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Tropentag 2015, September 16 - 18, Berlin, Germany, Germany

"Management of land use systems for enhanced food security - conflicts, controversies and resolutions"

Can Intercropping Food Crops into Perennial Pasture Improve Water Use Efficiency, Risk Profile and Sustainability of Degraded Dryland Systems?

Rohan Orford1, John Annandale2, Michael van der Laan2, Folkard Asch1

1University of Hohenheim, Institute of Plant Production and Agroecology in the Tropics and Subtropics, Germany
2University of Pretoria, The Department of Plant Production and Soil Science, South Africa


Population growth in sub-Saharan Africa (SSA) and drought demands an increased agricultural productivity and precipitation use efficiency (PUE). Till recently increased productivity has been achieved through the expansion of cropping areas into rangelands and overstocking. This has degraded 65% of the arable and 30% of the grazing land thus reducing PUE. Rainfed semi-arid agropastoral communities are particularly vulnerable. Climate change further threatens the PUE and risk of such systems. In response to these challenges a food crop-perennial pasture intercropping (PI) approach was tested under dryland field conditions at the University of Pretoria, South Africa. The primary objective was to assess the PUE and risk reduction qualities of such a system. Various crops (Sorghum bicolor =S , Vigna unguiculata = C, Vigna radiata = M, Lablab purpureus = L) and established Eragrostis cervula (P) were assessed as a monocrop (MC) and intercrop (PI) within the established P. PI with C (PIC) was tested over two seasons (2013, 2014). All treatments were rain-fed nutrient non-limiting trials. Crop growth parameters, soil texture and moisture measurements and meteorological data were measured for MC and PIC. Season 1 and 2 received 685mm and 211mm of rain respectively. When comparing PI between legumes and cereals, only PIC (3.5 t ha-1) was advantageous with an LER = 1.4. Legume screening for PI found L (1.2 t ha-1) suffered the lowest yield penalty. Overall PIC showed an 81% (4.23 t ha-1) and 279% (3.86 t ha-1) total DM yield advantage in season 1 and 2 respectively. Conversely C showed a higher yield penalty in the drier season 2 of 72% (1 t ha-1) versus 34% (1.79 t ha-1). There was a 81% (6.24 kg mm-1 ha-1) and 306% (15.46 kg mm-1 ha-1) PUE advantage with PI over season 1 and 2. Adding the P forage before planting, the total DM yield advantage was 138% (7.23 t ha-1) and 519% (6.86 t ha-1) higher than their respective C monocrops single harvest. PI is ideal for livestock oriented system with significant PUE and forage advantages in a dry season, however the food crop suffers severe yield penalties under drier conditions.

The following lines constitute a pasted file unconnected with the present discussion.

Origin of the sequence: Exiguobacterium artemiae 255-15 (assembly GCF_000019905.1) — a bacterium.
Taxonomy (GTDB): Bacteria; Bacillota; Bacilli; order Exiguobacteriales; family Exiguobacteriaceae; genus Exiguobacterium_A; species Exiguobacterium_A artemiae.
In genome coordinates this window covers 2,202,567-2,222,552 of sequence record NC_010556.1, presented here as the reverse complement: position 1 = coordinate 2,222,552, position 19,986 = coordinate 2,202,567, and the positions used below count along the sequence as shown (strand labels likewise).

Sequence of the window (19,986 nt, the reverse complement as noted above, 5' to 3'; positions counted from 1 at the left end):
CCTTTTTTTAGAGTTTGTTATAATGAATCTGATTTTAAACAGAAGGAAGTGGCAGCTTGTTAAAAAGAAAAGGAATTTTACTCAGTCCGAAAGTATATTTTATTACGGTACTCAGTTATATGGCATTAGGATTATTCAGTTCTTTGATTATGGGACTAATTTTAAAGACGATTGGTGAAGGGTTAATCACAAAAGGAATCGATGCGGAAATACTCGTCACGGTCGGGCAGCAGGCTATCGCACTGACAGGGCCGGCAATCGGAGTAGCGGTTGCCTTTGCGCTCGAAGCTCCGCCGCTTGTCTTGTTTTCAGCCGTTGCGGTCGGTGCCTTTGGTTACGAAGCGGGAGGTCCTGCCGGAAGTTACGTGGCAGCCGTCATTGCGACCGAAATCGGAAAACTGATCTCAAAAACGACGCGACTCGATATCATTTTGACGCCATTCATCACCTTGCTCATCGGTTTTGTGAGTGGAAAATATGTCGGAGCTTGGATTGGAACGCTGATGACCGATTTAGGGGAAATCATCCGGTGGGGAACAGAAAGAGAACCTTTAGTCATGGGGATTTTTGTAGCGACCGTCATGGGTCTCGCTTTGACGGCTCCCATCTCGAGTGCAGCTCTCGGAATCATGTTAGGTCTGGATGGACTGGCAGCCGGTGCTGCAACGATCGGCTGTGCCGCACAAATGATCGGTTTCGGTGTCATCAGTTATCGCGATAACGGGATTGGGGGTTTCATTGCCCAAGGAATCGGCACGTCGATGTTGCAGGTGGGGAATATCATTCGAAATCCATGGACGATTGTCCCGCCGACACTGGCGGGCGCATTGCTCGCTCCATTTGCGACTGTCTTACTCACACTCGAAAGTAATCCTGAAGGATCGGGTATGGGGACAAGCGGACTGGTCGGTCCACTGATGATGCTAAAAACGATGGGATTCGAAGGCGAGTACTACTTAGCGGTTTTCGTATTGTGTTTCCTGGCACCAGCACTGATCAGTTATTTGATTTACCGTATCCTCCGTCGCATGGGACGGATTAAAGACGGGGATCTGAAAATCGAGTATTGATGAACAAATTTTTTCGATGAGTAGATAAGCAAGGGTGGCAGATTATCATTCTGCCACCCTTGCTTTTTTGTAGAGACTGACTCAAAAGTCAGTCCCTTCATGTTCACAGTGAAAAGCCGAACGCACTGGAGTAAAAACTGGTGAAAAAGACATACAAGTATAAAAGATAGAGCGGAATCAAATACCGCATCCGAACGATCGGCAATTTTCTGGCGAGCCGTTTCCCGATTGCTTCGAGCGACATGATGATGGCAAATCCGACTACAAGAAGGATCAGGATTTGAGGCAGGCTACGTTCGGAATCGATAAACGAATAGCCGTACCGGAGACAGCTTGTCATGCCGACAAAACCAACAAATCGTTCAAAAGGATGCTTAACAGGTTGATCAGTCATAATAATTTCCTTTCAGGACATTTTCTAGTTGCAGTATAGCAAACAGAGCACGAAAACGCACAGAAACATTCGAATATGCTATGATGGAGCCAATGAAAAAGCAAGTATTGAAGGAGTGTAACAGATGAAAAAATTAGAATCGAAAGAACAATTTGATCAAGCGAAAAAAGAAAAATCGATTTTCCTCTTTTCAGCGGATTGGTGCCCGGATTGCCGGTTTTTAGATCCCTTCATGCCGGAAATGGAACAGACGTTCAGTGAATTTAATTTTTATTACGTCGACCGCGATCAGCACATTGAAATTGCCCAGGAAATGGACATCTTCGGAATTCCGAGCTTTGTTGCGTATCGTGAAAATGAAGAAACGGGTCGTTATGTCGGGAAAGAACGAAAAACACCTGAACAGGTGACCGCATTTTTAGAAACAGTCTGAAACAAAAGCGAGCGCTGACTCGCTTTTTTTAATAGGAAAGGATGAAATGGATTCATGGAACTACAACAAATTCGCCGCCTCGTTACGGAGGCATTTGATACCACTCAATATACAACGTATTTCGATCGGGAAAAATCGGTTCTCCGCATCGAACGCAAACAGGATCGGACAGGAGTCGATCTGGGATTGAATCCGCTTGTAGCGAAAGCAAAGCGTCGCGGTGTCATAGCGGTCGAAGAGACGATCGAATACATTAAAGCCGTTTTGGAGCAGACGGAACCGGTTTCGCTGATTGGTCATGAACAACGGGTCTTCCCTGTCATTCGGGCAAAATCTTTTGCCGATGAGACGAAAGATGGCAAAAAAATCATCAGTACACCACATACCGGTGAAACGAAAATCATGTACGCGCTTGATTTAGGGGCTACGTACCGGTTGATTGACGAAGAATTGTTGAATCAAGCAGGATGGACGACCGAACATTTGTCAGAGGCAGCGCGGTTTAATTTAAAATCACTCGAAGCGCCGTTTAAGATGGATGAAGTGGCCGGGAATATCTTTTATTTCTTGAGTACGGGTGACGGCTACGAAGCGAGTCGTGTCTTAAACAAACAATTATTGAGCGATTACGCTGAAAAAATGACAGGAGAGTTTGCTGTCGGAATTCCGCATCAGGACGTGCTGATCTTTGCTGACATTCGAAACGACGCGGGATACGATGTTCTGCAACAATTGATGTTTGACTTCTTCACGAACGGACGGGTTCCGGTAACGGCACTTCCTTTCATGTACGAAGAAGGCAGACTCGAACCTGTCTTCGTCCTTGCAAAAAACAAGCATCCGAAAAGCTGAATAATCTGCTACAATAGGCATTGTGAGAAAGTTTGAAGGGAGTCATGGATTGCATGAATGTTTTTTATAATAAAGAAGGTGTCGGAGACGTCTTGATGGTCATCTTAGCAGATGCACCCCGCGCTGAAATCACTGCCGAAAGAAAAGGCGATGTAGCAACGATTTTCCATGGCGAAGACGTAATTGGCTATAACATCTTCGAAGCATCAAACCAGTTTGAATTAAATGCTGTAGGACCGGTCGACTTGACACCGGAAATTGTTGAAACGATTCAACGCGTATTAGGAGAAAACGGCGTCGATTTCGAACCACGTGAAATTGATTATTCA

Keywords: Dryland, pasture cropping, precipitation use efficiency

Contact Address: Rohan Orford, University of Hohenheim, Institute of Plant Production and Agroecology in the Tropics and Subtropics, Garben Str., 70599 Stuttgart, Germany, e-mail: rohanorford@gmail.com

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